Magnetic and magnetoresistance behaviors of solvent extracted particulate iron/polyacrylonitrile nanocomposites

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Iron nanoparticle reinforced polyacrylonitrile (PAN) nanocomposites are fabricated by a facile and environmentally benign solvent extraction method. Fourier transform infrared (FT-IR), thermal gravimetric analysis (TGA), and differential scanning calorimetry (DSC) results indicate a strong interaction between the iron nanoparticles and the polymer matrix for the as-prepared polymer nanocomposites. The heat treatment induces the carbonization of the polymer matrix. High-resolution transmission electron microscopy (HRTEM) and X-ray diffraction (XRD) analysis show a protecting carbon shell surrounding the iron nanoparticles within the carbon matrix against the particle oxidation. The magnetic properties, electrical conductivity, and magnetic field dependent resistivity of heat-treated nanocomposites with different particle loadings are carried out in a physical properties measurement system by Quantum Design and by a standard four probe method. The saturation magnetization increases and the coercivity decreases with an increase of the nanoparticle loading. The heat-treated nanocomposites possess a room temperature magnetoresistance (MR) of 5.1% at a field of 90 kOe. The nanoparticle loading has a significant effect on the resistivity of nanocomposites. The heattreated nanocomposites show a particle loading dependent transport mechanism. A transition from semiconductive to metallic conduction was observed with an increase of the nanoparticle loading. © 2010 American Chemical Society.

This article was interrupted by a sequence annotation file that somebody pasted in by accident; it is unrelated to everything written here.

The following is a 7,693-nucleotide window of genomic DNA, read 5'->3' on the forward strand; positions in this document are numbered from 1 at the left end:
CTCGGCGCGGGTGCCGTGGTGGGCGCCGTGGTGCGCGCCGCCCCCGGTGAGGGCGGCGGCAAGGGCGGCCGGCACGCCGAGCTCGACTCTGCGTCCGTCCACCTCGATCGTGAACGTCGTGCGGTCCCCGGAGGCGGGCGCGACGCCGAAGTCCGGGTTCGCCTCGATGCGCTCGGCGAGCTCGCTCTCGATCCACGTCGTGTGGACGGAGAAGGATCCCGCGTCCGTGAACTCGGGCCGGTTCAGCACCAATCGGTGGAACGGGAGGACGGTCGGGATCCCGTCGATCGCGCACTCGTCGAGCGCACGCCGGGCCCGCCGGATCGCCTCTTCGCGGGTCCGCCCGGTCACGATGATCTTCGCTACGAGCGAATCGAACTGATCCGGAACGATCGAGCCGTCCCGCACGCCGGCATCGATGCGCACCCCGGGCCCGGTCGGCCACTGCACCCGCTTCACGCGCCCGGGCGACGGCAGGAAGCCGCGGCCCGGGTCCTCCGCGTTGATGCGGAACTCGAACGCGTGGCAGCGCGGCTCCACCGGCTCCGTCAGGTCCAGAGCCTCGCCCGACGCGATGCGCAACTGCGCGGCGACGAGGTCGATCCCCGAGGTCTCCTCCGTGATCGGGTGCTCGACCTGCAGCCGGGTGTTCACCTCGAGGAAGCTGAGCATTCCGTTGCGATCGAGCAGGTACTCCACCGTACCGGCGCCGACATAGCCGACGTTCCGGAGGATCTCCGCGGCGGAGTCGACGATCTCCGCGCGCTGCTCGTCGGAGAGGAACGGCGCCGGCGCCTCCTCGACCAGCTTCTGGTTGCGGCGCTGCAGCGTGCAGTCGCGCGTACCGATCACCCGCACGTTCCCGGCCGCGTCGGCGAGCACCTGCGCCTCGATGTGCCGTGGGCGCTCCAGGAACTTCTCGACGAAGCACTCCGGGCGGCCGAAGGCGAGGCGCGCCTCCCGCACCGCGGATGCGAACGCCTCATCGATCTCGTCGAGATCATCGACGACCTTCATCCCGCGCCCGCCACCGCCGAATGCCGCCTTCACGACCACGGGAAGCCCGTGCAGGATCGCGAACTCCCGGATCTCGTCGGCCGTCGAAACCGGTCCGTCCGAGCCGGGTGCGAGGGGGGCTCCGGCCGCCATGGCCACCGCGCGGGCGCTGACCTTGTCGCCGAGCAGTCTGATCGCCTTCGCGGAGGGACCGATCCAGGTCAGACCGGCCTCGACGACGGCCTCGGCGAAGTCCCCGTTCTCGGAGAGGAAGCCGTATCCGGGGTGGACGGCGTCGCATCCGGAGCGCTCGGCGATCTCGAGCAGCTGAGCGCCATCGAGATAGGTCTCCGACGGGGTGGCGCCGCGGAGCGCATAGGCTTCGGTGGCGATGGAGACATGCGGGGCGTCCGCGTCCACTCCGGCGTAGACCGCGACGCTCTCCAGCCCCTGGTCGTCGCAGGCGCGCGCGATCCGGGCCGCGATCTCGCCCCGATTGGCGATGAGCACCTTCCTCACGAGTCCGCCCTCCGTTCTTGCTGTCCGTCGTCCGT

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Journal of Physical Chemistry C

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